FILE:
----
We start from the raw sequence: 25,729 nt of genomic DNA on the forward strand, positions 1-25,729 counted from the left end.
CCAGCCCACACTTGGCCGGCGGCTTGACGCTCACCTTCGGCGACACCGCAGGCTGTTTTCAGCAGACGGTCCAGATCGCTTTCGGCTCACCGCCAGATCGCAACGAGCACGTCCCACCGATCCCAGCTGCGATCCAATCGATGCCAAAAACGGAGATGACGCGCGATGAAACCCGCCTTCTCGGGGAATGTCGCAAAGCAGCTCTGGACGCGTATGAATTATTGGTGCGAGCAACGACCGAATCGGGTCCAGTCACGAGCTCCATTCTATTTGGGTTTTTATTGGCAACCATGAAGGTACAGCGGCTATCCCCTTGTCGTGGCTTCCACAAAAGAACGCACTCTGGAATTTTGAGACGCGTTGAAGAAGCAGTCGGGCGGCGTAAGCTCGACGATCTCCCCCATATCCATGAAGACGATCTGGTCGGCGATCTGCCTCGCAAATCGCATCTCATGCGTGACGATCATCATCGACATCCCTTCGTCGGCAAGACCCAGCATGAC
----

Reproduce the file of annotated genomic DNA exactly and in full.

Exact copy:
We start from the raw sequence: 25,729 nt of genomic DNA on the forward strand, positions 1-25,729 counted from the left end.
CCAGCCCACACTTGGCCGGCGGCTTGACGCTCACCTTCGGCGACACCGCAGGCTGTTTTCAGCAGACGGTCCAGATCGCTTTCGGCTCACCGCCAGATCGCAACGAGCACGTCCCACCGATCCCAGCTGCGATCCAATCGATGCCAAAAACGGAGATGACGCGCGATGAAACCCGCCTTCTCGGGGAATGTCGCAAAGCAGCTCTGGACGCGTATGAATTATTGGTGCGAGCAACGACCGAATCGGGTCCAGTCACGAGCTCCATTCTATTTGGGTTTTTATTGGCAACCATGAAGGTACAGCGGCTATCCCCTTGTCGTGGCTTCCACAAAAGAACGCACTCTGGAATTTTGAGACGCGTTGAAGAAGCAGTCGGGCGGCGTAAGCTCGACGATCTCCCCCATATCCATGAAGACGATCTGGTCGGCGATCTGCCTCGCAAATCGCATCTCATGCGTGACGATCATCATCGACATCCCTTCGTCGGCAAGACCCAGCATGAC